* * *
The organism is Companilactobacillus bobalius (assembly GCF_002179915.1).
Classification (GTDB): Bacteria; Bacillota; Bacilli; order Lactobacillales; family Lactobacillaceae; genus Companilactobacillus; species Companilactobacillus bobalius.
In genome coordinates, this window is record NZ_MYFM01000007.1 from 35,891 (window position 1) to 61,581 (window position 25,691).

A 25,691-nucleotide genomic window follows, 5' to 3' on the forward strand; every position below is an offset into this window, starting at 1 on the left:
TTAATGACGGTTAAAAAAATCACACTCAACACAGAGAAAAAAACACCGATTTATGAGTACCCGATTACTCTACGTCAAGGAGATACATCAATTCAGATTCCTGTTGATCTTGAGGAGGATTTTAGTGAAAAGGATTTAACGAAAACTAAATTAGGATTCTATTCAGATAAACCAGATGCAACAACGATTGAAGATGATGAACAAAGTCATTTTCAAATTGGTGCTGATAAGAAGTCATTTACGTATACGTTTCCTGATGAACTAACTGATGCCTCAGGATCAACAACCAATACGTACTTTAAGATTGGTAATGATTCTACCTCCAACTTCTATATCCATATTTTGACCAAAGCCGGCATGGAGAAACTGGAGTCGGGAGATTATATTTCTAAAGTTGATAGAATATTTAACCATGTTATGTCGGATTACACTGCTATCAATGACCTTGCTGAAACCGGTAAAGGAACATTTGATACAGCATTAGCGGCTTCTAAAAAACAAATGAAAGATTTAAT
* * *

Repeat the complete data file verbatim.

The organism is Companilactobacillus bobalius (assembly GCF_002179915.1).
Classification (GTDB): Bacteria; Bacillota; Bacilli; order Lactobacillales; family Lactobacillaceae; genus Companilactobacillus; species Companilactobacillus bobalius.
In genome coordinates, this window is record NZ_MYFM01000007.1 from 35,891 (window position 1) to 61,581 (window position 25,691).

A 25,691-nucleotide genomic window follows, 5' to 3' on the forward strand; every position below is an offset into this window, starting at 1 on the left:
TTAATGACGGTTAAAAAAATCACACTCAACACAGAGAAAAAAACACCGATTTATGAGTACCCGATTACTCTACGTCAAGGAGATACATCAATTCAGATTCCTGTTGATCTTGAGGAGGATTTTAGTGAAAAGGATTTAACGAAAACTAAATTAGGATTCTATTCAGATAAACCAGATGCAACAACGATTGAAGATGATGAACAAAGTCATTTTCAAATTGGTGCTGATAAGAAGTCATTTACGTATACGTTTCCTGATGAACTAACTGATGCCTCAGGATCAACAACCAATACGTACTTTAAGATTGGTAATGATTCTACCTCCAACTTCTATATCCATATTTTGACCAAAGCCGGCATGGAGAAACTGGAGTCGGGAGATTATATTTCTAAAGTTGATAGAATATTTAACCATGTTATGTCGGATTACACTGCTATCAATGACCTTGCTGAAACCGGTAAAGGAACATTTGATACAGCATTAGCGGCTTCTAAAAAACAAATGAAAGATTTAAT